United Nations Headquarters
New York, 4 October 2007

Ladies and Gentlemen,

I am pleased to join you today to celebrate the International Day of Older Persons; and, to present the following statement on behalf of the President of the General Assembly, H.E. Dr. Srgjan Kerim.  

I would like to begin by thanking the NGO Committee on Ageing for organizing today’s event in partnership with the United Nations; and for their sustained efforts to ensure that older persons have a voice at the UN.

As we gather to celebrate the International Day of Older Persons and the fifth anniversary of the adoption of the Madrid Plan of Action, I salute you all for your outstanding work to galvanize the attention of the international community around issues confronting older persons. I would also like to emphasize the recommendations made in resolution 61/142 concerning the Follow-up to the Second World Assembly on Ageing. This resolution emphasizes that ongoing efforts to achieve the internationally agreed development goals, including the Millennium Development Goals, fully take into account the situation of older persons.

Respect for the rights and dignity of older persons must be a global priority.

Ladies and gentlemen,

While advances in science and technology have helped to extend the human life span, it is evident that much more can and should be done to address the quality of life for older persons.

Improving access to health care, information, education, employment, and community service are therefore fundamental.

To this end, we must also correct the misconceptions which stigmatize the ageing process. We should never underestimate the contribution that older persons can make to society and the economy. Experience achieves more with less energy and time.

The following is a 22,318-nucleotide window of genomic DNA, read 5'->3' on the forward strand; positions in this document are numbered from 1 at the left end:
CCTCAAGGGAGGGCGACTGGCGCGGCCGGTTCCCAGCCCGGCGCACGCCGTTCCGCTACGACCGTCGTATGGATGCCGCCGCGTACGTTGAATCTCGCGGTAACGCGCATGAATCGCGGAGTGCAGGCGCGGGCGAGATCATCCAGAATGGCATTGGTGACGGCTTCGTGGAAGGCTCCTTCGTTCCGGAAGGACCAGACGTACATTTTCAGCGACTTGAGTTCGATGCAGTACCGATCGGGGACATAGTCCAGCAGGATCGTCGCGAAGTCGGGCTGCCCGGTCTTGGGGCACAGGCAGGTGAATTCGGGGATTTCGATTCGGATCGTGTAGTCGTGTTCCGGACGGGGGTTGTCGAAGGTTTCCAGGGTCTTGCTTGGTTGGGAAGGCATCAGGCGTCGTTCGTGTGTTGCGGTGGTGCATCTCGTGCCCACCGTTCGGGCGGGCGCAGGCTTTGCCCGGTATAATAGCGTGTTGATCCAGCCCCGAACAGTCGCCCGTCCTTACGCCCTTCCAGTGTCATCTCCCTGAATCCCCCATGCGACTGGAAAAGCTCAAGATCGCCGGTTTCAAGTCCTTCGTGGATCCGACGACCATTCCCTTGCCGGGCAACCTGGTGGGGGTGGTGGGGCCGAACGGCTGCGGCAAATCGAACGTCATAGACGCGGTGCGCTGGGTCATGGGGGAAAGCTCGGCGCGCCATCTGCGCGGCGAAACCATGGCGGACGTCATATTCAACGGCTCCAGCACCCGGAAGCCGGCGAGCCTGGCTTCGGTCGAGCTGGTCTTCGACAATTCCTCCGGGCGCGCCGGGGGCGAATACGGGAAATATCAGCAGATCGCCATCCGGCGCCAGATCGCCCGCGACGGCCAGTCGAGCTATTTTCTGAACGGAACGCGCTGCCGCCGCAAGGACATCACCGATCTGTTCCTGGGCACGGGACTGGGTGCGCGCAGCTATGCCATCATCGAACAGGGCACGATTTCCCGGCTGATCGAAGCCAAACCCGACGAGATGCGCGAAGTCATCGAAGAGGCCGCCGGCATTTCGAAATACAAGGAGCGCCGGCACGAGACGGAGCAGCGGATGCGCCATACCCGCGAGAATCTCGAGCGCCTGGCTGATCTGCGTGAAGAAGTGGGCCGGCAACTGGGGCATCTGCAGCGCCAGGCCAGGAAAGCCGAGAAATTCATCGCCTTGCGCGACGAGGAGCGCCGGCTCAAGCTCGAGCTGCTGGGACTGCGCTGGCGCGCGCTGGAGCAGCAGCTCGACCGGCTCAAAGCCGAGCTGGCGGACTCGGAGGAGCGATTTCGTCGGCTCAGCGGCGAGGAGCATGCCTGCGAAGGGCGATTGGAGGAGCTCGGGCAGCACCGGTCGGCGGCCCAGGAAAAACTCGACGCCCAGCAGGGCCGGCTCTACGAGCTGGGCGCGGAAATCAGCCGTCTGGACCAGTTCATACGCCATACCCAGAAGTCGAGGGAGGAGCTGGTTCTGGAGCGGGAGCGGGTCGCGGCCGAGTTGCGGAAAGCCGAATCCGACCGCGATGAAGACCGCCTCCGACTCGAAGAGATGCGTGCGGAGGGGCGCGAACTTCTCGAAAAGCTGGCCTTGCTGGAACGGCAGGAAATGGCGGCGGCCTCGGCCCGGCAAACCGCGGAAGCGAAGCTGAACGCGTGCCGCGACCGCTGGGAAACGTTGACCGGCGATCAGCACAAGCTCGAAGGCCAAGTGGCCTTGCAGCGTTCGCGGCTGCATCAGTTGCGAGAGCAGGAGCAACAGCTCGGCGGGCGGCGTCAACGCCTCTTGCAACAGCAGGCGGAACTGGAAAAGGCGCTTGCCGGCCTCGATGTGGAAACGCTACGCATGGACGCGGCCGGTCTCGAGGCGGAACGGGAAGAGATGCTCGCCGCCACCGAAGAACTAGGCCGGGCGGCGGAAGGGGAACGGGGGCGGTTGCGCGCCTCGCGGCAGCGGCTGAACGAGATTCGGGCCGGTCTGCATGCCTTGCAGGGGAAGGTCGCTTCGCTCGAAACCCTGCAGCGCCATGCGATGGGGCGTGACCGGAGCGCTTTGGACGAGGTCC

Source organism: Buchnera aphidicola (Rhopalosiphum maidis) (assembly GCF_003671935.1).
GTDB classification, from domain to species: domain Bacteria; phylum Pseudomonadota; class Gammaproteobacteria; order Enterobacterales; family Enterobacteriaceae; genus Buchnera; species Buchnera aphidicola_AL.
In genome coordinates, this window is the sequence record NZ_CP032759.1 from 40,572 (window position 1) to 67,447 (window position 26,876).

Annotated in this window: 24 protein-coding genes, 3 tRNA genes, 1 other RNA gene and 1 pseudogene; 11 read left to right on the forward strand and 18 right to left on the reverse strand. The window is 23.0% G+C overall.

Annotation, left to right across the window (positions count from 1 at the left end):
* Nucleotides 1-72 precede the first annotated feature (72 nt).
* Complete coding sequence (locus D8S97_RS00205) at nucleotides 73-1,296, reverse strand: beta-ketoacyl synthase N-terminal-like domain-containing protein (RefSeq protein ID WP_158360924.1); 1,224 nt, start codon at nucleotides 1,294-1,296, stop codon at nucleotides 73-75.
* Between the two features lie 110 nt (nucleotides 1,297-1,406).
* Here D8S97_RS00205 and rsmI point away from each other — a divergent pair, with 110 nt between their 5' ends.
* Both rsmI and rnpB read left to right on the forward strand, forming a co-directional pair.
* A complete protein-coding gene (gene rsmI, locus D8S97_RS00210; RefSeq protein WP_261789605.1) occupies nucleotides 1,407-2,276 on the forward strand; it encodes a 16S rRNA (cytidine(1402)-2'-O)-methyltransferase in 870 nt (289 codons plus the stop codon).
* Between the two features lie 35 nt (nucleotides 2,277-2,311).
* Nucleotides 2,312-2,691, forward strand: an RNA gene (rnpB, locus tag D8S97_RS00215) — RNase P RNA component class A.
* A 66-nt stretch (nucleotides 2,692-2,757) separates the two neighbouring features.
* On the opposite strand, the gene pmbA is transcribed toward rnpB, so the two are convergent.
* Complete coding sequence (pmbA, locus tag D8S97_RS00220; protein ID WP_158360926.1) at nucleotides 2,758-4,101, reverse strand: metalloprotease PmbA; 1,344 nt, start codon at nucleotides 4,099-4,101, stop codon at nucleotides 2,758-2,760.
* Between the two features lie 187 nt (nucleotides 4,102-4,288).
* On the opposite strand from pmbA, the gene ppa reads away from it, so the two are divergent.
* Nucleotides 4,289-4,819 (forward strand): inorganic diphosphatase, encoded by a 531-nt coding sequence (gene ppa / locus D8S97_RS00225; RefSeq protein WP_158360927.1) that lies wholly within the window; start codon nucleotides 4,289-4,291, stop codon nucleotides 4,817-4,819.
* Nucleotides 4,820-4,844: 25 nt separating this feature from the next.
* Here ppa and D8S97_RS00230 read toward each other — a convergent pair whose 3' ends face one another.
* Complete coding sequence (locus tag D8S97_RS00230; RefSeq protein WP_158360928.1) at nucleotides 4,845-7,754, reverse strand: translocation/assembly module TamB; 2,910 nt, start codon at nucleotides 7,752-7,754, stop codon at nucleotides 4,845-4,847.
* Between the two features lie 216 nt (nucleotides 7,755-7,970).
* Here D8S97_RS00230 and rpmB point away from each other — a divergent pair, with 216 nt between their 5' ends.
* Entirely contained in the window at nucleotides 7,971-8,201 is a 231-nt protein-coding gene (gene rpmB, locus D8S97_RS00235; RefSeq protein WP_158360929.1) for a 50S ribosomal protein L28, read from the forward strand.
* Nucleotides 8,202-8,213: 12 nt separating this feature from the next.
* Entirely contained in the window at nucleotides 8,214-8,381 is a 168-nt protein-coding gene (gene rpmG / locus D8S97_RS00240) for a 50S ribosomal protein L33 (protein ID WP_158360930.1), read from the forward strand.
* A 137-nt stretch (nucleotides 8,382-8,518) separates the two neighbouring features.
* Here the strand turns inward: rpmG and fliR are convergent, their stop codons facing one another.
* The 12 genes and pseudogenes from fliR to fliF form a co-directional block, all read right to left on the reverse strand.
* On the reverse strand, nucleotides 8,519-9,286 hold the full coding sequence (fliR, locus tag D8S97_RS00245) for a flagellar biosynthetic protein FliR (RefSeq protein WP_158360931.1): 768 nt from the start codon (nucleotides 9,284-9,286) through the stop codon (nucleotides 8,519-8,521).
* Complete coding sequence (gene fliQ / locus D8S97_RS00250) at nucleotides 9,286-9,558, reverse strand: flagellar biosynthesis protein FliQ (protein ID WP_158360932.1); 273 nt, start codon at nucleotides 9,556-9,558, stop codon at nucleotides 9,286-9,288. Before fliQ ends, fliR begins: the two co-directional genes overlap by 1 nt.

Mark Twain once wrote: “Age is an issue of mind over matter. If you don't mind, it doesn't matter.”

So, whether in the context of the family, or elsewhere intergenerational relationships and respect for elderly persons are important and productive.

The role of older persons in transmitting knowledge, values, and traditions is of great importance. Especially, in the context of globalization which has tended to reinforce the value of human diversity.

But more generally, all members of society must be engaged in bringing forward their strengths and skills in order to adapt to the challenges confronting the world today.

Ladies and Gentlemen,

Next year, we will commemorate the 60th anniversary of the Universal Declaration on Human Rights. In this context, it is essential to review the extent to which all societies respect and promote the rights of older persons. 

As the average age of the global population increases so does the significance of this issue. The youth of today will be the elderly of tomorrow. We all have a stake. We all therefore have an interest.

Let us build on our celebration today, to pave the way for a future in which security, development and human dignity are assured for all.

I thank you very much for your attention.

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